Tomhave said the challenges his district faced ranged from problems with Pearson’s test portal to issues with their Internet services provider and the district’s internal system.
“We are looking forward to a future online testing experience that is device agnostic with fewer software interventions,” he said.
This isn’t the first time Minnesota has had trouble with online tests or with testing contractor Pearson.
In 2013, when the American Institutes of Research, or AIR, was the state’s testing vendor, widespread technical problems forced many districts to abandon assessments on at least one day. The troubles led to Brenda Cassellius, education commissioner, expanding the timeframe when students could be assessed.
Educators worried the stalled and slowed tests would frustrate students and possibly lower their scores. A state-commissioned study of the problems found they had negligible impact on how students performed.
Online testing went more smoothly in 2014, but the earlier problems caused a rift between the state Education Department and AIR. Correspondence between the state and AIR were highly critical of how both sides handled the testing contract.
AIR leaders later said those problems led the organization not to bid on Minnesota’s latest testing contract.
Gary Amoroso, executive director of the Minnesota Association of School Administrators, said the history of testing problems and the routinely changing assessments mandated by the state have only exacerbated the recent issues with Pearson’s tests.
“It’s not as though we had smooth sailing the last number of years and this is the first challenge,” Amoroso said. “We had challenges on and off for a significant number of years. It wears on people.”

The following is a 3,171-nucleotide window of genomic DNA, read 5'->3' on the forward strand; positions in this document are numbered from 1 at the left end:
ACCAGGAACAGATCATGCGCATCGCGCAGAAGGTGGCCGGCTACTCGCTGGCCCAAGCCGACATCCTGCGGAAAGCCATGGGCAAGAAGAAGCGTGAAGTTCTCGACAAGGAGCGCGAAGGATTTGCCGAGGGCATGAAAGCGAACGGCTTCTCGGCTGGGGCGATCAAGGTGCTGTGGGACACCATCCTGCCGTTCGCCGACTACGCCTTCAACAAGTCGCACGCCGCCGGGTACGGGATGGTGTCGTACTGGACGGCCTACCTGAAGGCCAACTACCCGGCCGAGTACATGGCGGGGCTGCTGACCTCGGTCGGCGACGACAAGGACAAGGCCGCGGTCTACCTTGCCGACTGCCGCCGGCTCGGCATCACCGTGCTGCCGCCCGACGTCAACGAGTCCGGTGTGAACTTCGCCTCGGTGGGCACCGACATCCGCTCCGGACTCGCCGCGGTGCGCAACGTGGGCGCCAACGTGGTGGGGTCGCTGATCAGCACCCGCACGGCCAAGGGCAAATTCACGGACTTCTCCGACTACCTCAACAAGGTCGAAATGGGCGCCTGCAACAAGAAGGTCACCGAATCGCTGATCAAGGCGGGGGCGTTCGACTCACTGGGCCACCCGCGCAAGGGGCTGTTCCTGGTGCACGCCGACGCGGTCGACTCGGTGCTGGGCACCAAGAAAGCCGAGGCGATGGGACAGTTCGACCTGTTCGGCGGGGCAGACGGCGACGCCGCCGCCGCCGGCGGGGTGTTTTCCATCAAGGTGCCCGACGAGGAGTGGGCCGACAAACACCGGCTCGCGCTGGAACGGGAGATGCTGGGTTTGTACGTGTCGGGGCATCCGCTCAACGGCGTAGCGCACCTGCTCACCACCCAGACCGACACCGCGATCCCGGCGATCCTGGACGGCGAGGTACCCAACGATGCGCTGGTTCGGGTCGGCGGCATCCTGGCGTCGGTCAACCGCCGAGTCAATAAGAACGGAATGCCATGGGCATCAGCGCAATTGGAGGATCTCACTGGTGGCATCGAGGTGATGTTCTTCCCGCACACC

Everson says Pearson’s testing system and its support staff are designed in a way that should help districts avoid the frozen computers or long waits for help they experienced before.
Pearson’s contract allows test administrators to essentially temporarily download assessments to a district’s local network. If tests are delayed, teachers have a quick path to a help desk.
“If they are in a classroom and are testing a student, they can hit a button and go directly to the head of the line,” Everson said.
Minnesota has used Pearson before with varying success.
Past troubles include results from a state science test that were delayed in 2010 because of a scoring error. A decade earlier, a judge awarded Minnesota an $11 million settlement after 45,000 graduation tests were incorrectly graded.
Minnesota isn’t the only state to have trouble testing online.
In the past few years, Indiana, Kentucky, Oklahoma and others had glitches and disruptions with various online testing vendors, including Pearson.
Those problems have convinced critics of high-stakes testing such as Robert Schaeffer, of the group FairTest, that the U.S. is not ready for nationwide online testing.
“The problems Minnesota faces with Pearson’s technical capacity are typical of those confronting many states across the U.S. as they move into mass online testing to administer new Common Core-related assessments,” Schaeffer said. “It is not just a Pearson problem. Put simply, the technology is not ready for prime time.”
Schaeffer says a national Gallup poll of teachers from last summer shows a majority don’t feel their students or schools are ready for online tests. Just 17 percent of educators polled said their schools were “very well prepared” for online testing, with 46 percent answering their schools were “not well prepared” for Web-based tests.
But Everson says computers are revolutionizing the way students are assessed. Online tests are more advanced, can be personalized and give teachers quick feedback so they can modify their instruction.
“I think the future of testing is online,” she said. “We’ve moved beyond filling in bubbles.”
Skepticism and concern has not deterred educators in Minnesota or other states from embracing the era of digital tests.
Kevin McHenry, Minnesota assistant education commissioner, said state legislation mandating online testing did not leave schools with alternatives.
“The legislation did not allow for a waiver or a contingency plan,” McHenry said. “We want to make this as smooth as possible and we are working with Pearson to minimize any issues that may arise.”
The Pioneer Press is a media partner with Forum News Service.